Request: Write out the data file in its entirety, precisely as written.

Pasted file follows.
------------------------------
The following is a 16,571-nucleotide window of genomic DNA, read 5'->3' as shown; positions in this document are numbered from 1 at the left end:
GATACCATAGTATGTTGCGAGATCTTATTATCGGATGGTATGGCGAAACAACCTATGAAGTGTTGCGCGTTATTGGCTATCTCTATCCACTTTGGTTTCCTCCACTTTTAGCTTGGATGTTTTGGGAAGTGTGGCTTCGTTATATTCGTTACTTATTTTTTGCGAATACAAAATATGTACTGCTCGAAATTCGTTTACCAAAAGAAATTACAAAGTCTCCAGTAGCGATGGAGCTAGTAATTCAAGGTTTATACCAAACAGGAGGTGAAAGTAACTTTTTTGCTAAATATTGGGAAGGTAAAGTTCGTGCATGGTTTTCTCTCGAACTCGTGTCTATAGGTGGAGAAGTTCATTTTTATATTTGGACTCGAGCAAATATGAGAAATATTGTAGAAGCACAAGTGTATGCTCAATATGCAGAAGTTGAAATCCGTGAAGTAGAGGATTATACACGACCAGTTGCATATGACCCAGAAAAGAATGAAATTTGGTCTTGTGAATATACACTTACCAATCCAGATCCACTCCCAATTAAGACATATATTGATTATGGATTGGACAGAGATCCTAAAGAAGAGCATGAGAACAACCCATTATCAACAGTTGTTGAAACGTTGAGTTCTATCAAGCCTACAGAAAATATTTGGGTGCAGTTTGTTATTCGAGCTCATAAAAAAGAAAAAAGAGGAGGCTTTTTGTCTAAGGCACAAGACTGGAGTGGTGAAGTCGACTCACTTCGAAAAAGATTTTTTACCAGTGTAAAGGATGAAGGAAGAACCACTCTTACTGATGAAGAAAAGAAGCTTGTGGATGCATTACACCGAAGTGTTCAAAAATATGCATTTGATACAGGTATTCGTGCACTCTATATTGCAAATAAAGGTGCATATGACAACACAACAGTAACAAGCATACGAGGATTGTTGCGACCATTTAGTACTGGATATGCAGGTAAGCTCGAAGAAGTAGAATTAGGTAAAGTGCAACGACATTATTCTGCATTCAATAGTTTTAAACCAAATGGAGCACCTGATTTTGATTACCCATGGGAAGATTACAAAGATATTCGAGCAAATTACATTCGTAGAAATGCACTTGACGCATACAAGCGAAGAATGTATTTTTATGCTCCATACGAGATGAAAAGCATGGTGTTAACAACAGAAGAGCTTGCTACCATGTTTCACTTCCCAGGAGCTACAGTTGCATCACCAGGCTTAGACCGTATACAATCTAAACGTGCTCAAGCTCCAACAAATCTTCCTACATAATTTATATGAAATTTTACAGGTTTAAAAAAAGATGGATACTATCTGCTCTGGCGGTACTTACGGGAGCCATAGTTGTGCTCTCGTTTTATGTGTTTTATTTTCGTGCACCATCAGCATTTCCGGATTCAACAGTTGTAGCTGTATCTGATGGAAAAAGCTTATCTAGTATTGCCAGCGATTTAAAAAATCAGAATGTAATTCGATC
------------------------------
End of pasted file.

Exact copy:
The following is a 16,571-nucleotide window of genomic DNA, read 5'->3' as shown; positions in this document are numbered from 1 at the left end:
GATACCATAGTATGTTGCGAGATCTTATTATCGGATGGTATGGCGAAACAACCTATGAAGTGTTGCGCGTTATTGGCTATCTCTATCCACTTTGGTTTCCTCCACTTTTAGCTTGGATGTTTTGGGAAGTGTGGCTTCGTTATATTCGTTACTTATTTTTTGCGAATACAAAATATGTACTGCTCGAAATTCGTTTACCAAAAGAAATTACAAAGTCTCCAGTAGCGATGGAGCTAGTAATTCAAGGTTTATACCAAACAGGAGGTGAAAGTAACTTTTTTGCTAAATATTGGGAAGGTAAAGTTCGTGCATGGTTTTCTCTCGAACTCGTGTCTATAGGTGGAGAAGTTCATTTTTATATTTGGACTCGAGCAAATATGAGAAATATTGTAGAAGCACAAGTGTATGCTCAATATGCAGAAGTTGAAATCCGTGAAGTAGAGGATTATACACGACCAGTTGCATATGACCCAGAAAAGAATGAAATTTGGTCTTGTGAATATACACTTACCAATCCAGATCCACTCCCAATTAAGACATATATTGATTATGGATTGGACAGAGATCCTAAAGAAGAGCATGAGAACAACCCATTATCAACAGTTGTTGAAACGTTGAGTTCTATCAAGCCTACAGAAAATATTTGGGTGCAGTTTGTTATTCGAGCTCATAAAAAAGAAAAAAGAGGAGGCTTTTTGTCTAAGGCACAAGACTGGAGTGGTGAAGTCGACTCACTTCGAAAAAGATTTTTTACCAGTGTAAAGGATGAAGGAAGAACCACTCTTACTGATGAAGAAAAGAAGCTTGTGGATGCATTACACCGAAGTGTTCAAAAATATGCATTTGATACAGGTATTCGTGCACTCTATATTGCAAATAAAGGTGCATATGACAACACAACAGTAACAAGCATACGAGGATTGTTGCGACCATTTAGTACTGGATATGCAGGTAAGCTCGAAGAAGTAGAATTAGGTAAAGTGCAACGACATTATTCTGCATTCAATAGTTTTAAACCAAATGGAGCACCTGATTTTGATTACCCATGGGAAGATTACAAAGATATTCGAGCAAATTACATTCGTAGAAATGCACTTGACGCATACAAGCGAAGAATGTATTTTTATGCTCCATACGAGATGAAAAGCATGGTGTTAACAACAGAAGAGCTTGCTACCATGTTTCACTTCCCAGGAGCTACAGTTGCATCACCAGGCTTAGACCGTATACAATCTAAACGTGCTCAAGCTCCAACAAATCTTCCTACATAATTTATATGAAATTTTACAGGTTTAAAAAAAGATGGATACTATCTGCTCTGGCGGTACTTACGGGAGCCATAGTTGTGCTCTCGTTTTATGTGTTTTATTTTCGTGCACCATCAGCATTTCCGGATTCAACAGTTGTAGCTGTATCTGATGGAAAAAGCTTATCTAGTATTGCCAGCGATTTAAAAAATCAGAATGTAATTCGATC